A Macon businessman and former Trump administration official running for the U.S. Senate told the Reporter last week that he’s suspending his campaign to endorse Congressman Doug Collins.
Dr. Wayne Johnson of Macon said with polls giving three candidates, Republicans Kelly Loeffler, Collins and Democrat Rev. Raphael Warnock, the best chance to win, he’s doing what he can to ensure the seat stays in GOP hands.
“The responsible thing to do is to remove myself from the field and support an electable candidate,” said Johnson. “Being in the race I have gotten to know the candidates well and Doug is far and away the most qualified with his experience and temperament. He’s a devoted father and veteran from a hard-working middle class family. I’ve met him in D.C. and I know he’s a first-rate public servant.”
A Macon native, Johnson went to Mercer on an ROTC scholarship, spent four years in the Army and then had a successful career building and selling businesses, creating some 10,000 jobs over the past 40 years. Currently, he and his business partner own senior living centers in Macon, Milledgeville and Monroe, including The Gables in Macon.
In recent years he had taken an interest in higher education financing and earned a doctorate in the subject in 2016. As the Trump administration staffed up following his surprise win, education secretary Betsy Devos hired Johnson to oversee the sprawling $2 trillion college loan program. What he learned horrified him. Johnson said college debt is strangling American families by saddling them with debt for a degree that fails to give them the income they need to be repaid.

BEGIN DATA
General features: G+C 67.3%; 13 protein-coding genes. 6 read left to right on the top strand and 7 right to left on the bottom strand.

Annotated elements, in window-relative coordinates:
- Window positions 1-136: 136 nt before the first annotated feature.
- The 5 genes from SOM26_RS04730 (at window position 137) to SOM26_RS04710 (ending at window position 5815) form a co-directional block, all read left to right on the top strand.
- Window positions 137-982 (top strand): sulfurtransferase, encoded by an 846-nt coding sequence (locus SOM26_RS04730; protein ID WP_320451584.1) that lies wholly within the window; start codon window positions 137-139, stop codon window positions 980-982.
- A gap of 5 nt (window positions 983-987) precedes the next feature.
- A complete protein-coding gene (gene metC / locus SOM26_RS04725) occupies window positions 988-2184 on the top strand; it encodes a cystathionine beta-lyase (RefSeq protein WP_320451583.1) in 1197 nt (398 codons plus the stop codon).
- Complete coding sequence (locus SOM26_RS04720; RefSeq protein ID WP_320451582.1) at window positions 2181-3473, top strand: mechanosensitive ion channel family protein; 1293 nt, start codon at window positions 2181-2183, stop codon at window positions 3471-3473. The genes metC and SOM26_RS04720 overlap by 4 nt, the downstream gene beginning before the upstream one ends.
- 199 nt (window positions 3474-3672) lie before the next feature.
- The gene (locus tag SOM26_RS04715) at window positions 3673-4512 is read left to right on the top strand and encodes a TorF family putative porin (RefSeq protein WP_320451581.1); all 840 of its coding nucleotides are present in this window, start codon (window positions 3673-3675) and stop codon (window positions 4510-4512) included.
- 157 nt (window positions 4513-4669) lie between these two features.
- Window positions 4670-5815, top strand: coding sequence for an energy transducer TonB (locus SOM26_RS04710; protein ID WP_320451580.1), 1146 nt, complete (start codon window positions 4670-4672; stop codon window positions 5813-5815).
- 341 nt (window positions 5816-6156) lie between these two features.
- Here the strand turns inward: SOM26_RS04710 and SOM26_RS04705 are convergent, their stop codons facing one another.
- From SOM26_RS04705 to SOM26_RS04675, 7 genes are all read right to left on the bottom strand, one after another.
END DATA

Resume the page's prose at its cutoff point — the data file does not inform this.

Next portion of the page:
“It’s an abomination hiding in plain sight,” said Johnson. “There are untold horror stories. It’s causing people not to get married and a depression in the birthrate.”
So when Sen. Johnny Isakson resigned last year and Kemp asked for applications for his replacement, Johnson resigned from his job at the Department of Education and sent in his resume. Johnson said he learned in Washington that the only way to change the fiasco of college debt was to become an expert in the issue and win a seat in Congress.
Johnson said he had funded his own campaign pouring $150,000 into it, largely to spread the word about the calamity of college debt. He said it’s not just affected young people because many grandparents are co-signing college loans for their kids and wind up being saddled with the debt.
Johnson said he wants people to realize if they can get out of school debt-free, it gives them a running start in wealth creation.
Alas, Johnson couldn’t compete with the high profile campaigns of Collins, the congressman who often appeared on Fox News, and Loeffler, the incumbent appointed by Kemp.
He noted that Loeffler, whose husband owns the New York Stock Exchange, is outspending Collins 50 to 1 and plans to spend $20 million in the race. But he notes that whoever wins will only serve the final two years of Isakson’s term, perhaps giving him another shot in 2022.
To learn more about Wayne Johnson, go to his website at www.johnsonsenate.com.